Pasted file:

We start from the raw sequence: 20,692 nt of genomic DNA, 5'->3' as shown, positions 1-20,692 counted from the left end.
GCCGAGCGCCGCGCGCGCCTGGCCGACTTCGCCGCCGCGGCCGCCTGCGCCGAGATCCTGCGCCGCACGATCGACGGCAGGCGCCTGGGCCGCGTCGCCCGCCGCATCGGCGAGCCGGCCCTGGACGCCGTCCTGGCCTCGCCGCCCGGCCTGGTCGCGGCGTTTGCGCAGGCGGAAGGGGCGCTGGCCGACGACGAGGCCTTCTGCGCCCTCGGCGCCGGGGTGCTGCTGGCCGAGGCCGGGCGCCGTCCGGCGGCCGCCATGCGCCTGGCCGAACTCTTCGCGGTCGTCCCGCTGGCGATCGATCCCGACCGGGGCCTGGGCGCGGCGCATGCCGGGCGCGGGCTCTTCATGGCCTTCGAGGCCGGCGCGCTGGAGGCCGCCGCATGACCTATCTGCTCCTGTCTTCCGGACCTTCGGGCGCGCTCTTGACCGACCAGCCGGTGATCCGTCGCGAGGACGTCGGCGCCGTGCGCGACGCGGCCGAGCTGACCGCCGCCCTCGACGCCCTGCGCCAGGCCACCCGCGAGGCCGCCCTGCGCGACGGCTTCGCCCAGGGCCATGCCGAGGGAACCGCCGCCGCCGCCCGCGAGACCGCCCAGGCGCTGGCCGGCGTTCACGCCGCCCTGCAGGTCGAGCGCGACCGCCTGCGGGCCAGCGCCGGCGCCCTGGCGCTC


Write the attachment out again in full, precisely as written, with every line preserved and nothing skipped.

We start from the raw sequence: 20,692 nt of genomic DNA, 5'->3' as shown, positions 1-20,692 counted from the left end.
GCCGAGCGCCGCGCGCGCCTGGCCGACTTCGCCGCCGCGGCCGCCTGCGCCGAGATCCTGCGCCGCACGATCGACGGCAGGCGCCTGGGCCGCGTCGCCCGCCGCATCGGCGAGCCGGCCCTGGACGCCGTCCTGGCCTCGCCGCCCGGCCTGGTCGCGGCGTTTGCGCAGGCGGAAGGGGCGCTGGCCGACGACGAGGCCTTCTGCGCCCTCGGCGCCGGGGTGCTGCTGGCCGAGGCCGGGCGCCGTCCGGCGGCCGCCATGCGCCTGGCCGAACTCTTCGCGGTCGTCCCGCTGGCGATCGATCCCGACCGGGGCCTGGGCGCGGCGCATGCCGGGCGCGGGCTCTTCATGGCCTTCGAGGCCGGCGCGCTGGAGGCCGCCGCATGACCTATCTGCTCCTGTCTTCCGGACCTTCGGGCGCGCTCTTGACCGACCAGCCGGTGATCCGTCGCGAGGACGTCGGCGCCGTGCGCGACGCGGCCGAGCTGACCGCCGCCCTCGACGCCCTGCGCCAGGCCACCCGCGAGGCCGCCCTGCGCGACGGCTTCGCCCAGGGCCATGCCGAGGGAACCGCCGCCGCCGCCCGCGAGACCGCCCAGGCGCTGGCCGGCGTTCACGCCGCCCTGCAGGTCGAGCGCGACCGCCTGCGGGCCAGCGCCGGCGCCCTGGCGCTC